Nothing major has happened in free agency as of yet, because none of the biggest names in this year’s free agent class have gone anywhere. Irving re-signing was notable, and it’s a big deal that Tim Duncan is returning to San Antonio, but the biggest news won’t be coming until Carmelo Anthony and LeBron James pick. Most signs point to LeBron returning to South Beach, but the issue is who will be around him. Chris Bosh also opted out of his contract for this year, and while I’m sure they would like to bring back the Heatles, Bosh is reportedly looking for about a 5 year/$90 million deal, and King James wants a max contract. Pool that together with Wade probably not wanting to take a very big pay cut, and Miami has issues. That being said, I still find it doubtful that LeBron would go elsewhere. The real interesting free agent this year is Carmelo Anthony. Melo really has two paths to choose from during this free agency period: Either stay where your family enjoys living and take the most money, or go to a place where you are more likely to win a championship. If he takes the former, Carmelo will remain a New York Knick and will get the most money that could be offered. If he chooses the latter, he has a few options, including Dallas, Houston, the Lakers and the Bulls. While my status as a fan of the Chicago Bulls does create some bias, the fact of the matter is that if Melo comes to Chicago, they are instant championship contenders. You have to be concerned still with the health of Derrick Rose, but a starting five of Rose, Jimmy Butler, Melo, Taj Gibson and Joakim Noah, along with Dougie McBuckets and DJ Augustin on the bench, would be phenomenal. It’s hard to argue that he could go to a better “win now” situation than if he went to Chicago. We don’t know how things will shake out in Miami, the Pacers are still a question mark; Carmelo Anthony to the Bulls makes them arguably the favorites in the Eastern Conference. Then again, money talks, and if Carmelo really is just in it for the money, than a Knick he shall stay. For Melo’s sake, I hope the public reacts favorably to his decision to either take the money or go for the championship.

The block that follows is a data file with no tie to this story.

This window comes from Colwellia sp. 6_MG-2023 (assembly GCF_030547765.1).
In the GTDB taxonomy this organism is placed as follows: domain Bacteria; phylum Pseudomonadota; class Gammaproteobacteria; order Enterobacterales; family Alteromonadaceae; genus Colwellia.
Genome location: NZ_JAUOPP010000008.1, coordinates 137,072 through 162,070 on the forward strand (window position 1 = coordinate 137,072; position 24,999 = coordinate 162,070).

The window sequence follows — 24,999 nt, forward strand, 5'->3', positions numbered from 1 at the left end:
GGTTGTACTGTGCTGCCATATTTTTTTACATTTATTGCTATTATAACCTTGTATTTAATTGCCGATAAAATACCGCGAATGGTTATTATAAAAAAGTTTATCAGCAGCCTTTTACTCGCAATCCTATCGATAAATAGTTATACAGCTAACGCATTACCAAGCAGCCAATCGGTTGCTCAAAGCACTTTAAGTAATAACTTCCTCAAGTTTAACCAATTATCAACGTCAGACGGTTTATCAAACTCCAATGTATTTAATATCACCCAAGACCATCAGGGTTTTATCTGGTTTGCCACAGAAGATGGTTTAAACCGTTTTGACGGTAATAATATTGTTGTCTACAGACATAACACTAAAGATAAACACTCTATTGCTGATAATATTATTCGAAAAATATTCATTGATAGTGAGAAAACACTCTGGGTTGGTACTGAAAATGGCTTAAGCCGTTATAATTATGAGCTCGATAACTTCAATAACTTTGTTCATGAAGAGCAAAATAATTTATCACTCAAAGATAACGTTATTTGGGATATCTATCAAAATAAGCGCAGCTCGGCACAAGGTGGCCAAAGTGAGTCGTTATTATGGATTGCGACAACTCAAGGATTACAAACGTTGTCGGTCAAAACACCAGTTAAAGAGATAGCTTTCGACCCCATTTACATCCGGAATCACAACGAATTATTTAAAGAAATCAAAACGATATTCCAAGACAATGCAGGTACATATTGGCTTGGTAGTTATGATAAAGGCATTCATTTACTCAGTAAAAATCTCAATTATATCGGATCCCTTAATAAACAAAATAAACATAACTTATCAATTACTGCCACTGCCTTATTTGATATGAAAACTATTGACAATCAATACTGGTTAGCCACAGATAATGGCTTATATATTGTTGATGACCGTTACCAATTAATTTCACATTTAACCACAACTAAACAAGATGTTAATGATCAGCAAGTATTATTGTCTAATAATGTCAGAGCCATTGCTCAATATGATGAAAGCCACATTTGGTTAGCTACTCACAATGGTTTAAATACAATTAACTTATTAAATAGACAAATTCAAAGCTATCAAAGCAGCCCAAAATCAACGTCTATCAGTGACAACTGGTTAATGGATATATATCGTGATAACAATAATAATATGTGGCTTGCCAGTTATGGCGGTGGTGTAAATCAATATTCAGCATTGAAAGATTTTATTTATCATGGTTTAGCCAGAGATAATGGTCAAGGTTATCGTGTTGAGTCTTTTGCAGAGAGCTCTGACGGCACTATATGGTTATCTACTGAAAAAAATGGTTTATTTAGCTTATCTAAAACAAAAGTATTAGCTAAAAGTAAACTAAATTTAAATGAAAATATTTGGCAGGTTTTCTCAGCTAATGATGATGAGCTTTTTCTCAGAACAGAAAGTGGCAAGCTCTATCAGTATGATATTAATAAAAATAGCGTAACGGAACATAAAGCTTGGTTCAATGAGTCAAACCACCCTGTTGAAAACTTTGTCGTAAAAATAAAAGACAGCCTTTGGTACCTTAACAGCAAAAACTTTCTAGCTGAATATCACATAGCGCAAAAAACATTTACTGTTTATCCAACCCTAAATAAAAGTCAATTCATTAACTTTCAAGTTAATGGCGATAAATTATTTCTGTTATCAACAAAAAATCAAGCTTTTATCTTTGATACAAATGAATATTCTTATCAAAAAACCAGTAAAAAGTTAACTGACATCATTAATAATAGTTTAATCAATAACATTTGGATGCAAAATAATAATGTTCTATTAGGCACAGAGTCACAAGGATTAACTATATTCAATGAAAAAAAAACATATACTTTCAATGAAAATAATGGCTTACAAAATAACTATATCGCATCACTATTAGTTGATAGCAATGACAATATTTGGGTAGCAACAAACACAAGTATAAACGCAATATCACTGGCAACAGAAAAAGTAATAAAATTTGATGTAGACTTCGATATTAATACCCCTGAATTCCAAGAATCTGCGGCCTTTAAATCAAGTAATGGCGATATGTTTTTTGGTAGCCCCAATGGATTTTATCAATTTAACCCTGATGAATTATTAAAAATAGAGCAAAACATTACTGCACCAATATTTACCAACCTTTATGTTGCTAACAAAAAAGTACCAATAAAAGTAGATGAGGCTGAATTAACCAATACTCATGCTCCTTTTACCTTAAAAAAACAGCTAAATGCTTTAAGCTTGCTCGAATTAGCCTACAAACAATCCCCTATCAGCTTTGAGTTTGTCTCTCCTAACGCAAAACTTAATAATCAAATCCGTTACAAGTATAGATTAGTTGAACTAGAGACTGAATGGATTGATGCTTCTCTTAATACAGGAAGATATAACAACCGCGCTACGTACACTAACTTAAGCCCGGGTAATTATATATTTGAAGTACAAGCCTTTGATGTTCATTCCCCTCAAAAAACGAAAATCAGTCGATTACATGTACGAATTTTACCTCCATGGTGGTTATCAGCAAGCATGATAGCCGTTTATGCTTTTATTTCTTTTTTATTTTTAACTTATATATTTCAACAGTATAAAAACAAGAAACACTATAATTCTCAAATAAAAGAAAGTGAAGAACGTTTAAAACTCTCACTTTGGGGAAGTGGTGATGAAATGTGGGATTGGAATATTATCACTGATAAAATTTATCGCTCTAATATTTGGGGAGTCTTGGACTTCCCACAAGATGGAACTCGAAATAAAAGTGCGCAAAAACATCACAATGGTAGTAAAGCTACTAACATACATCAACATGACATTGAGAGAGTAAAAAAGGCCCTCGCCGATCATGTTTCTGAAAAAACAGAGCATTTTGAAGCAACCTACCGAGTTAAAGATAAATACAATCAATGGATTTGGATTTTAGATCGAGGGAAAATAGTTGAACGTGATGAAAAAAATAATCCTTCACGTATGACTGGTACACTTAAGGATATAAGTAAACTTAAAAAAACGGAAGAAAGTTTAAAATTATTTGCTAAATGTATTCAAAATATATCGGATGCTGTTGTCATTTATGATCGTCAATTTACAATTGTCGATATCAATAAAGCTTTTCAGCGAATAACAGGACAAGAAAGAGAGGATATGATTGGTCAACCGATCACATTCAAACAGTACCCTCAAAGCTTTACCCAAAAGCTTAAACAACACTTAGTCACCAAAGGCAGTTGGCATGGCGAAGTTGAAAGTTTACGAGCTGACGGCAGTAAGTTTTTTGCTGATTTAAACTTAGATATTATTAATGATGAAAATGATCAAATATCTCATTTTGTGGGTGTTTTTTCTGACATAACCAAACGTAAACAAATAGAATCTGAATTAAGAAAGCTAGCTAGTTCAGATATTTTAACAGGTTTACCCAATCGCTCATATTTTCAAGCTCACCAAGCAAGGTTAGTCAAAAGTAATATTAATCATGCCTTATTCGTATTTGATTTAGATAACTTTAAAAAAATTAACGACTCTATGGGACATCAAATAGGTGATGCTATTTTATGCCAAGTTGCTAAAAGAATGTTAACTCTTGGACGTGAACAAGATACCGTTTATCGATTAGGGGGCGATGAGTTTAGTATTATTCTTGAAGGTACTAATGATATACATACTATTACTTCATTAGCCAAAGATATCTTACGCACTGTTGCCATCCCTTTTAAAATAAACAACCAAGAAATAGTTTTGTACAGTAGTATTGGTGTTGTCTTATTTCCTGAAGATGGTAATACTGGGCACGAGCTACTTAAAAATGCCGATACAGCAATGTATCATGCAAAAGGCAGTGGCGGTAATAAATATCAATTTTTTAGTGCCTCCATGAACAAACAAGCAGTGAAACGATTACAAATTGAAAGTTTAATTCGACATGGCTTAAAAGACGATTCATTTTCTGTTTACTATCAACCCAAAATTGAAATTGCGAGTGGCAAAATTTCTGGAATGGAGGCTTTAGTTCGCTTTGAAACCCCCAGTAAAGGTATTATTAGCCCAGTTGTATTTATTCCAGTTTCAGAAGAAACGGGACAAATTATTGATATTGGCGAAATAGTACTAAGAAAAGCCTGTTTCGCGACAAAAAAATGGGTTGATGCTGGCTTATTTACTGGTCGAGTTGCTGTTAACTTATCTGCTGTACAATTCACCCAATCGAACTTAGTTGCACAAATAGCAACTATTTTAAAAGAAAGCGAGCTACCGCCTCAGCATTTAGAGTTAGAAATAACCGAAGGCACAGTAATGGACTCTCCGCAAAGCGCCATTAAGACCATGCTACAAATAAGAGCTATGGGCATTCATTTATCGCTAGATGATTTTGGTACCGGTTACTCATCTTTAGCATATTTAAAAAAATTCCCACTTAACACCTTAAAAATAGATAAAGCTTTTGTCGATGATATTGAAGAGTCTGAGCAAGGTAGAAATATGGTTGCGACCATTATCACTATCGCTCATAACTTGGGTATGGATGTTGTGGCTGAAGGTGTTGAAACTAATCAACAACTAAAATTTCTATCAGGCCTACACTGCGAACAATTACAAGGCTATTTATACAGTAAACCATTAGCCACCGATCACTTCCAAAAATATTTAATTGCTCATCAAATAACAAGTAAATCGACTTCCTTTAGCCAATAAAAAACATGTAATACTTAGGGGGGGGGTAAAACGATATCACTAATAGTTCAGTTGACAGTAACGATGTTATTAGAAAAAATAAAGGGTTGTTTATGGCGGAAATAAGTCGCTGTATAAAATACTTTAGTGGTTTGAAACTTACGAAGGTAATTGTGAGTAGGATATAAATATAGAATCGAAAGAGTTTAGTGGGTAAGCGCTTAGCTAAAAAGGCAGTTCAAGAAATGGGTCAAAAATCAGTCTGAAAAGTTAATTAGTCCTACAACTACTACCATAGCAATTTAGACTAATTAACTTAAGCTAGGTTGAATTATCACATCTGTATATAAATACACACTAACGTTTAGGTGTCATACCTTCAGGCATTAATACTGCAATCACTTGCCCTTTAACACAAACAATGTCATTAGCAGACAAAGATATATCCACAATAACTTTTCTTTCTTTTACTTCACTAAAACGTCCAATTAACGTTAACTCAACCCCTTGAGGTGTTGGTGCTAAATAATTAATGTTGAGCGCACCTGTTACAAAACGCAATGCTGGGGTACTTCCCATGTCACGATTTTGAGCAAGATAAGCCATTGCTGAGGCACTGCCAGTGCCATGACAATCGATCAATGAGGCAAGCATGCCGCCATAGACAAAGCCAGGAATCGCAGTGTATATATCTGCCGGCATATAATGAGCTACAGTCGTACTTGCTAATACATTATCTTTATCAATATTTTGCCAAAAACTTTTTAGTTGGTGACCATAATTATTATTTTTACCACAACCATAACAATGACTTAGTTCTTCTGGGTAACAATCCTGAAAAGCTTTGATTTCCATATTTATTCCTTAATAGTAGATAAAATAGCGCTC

While they are the biggest names, teams can still get good pickups in free agency this year that aren’t LeBron or Carmelo. For example, Chandler Parsons, despite reportedly wanting to stay with the Rockets, is a free agent and you can bet many teams will be clamoring for his services, including the Bulls if things fall through with Anthony. Let’s also not forget that while he isn’t a free agent yet, Kevin Love is on the market. Allegedly Golden State and Chicago are his two top choices of trade destinations, but there are a lot of obstacles. For example, Golden State is not very willing to give up Klay Thompson and the Bulls may have to give up a key piece as well if they go after him (read: Gibson, Butler, or both). Also, the question remains whether or not he wants to sign an extension wherever he ends up going. No team is going to want to trade away valuable assets for maybe two years from someone, no matter who they are. As you can probably interpret from this article, the Bulls have a lot riding on this off-season. They won’t be completely uncompetitive if they don’t land a big-name player, but they really need some help to be true title contenders. If they can’t land Anthony, trade for Love or even land somebody like Parsons, they had better hope that Doug McDermott becomes a star in his first season.
Unlike in many other sports, one player can completely change a team in basketball. Whether it’s a young star you just picked up in the draft who you’re wagering your future on, or an established star who you need to win now, this off-season is a crucial time for many teams to make moves that will improve them or make them contenders foe the Larry O’Brien trophy. One thing to keep in mind is to just remember that Brian Windhorst and Chris Broussard aren’t the gospel; nothing is official until a player signs a contract. As a Bulls fan, I know from experience. One player can make or break the future of your franchise, and it could also mean the changing of the guard in both conferences as we know it.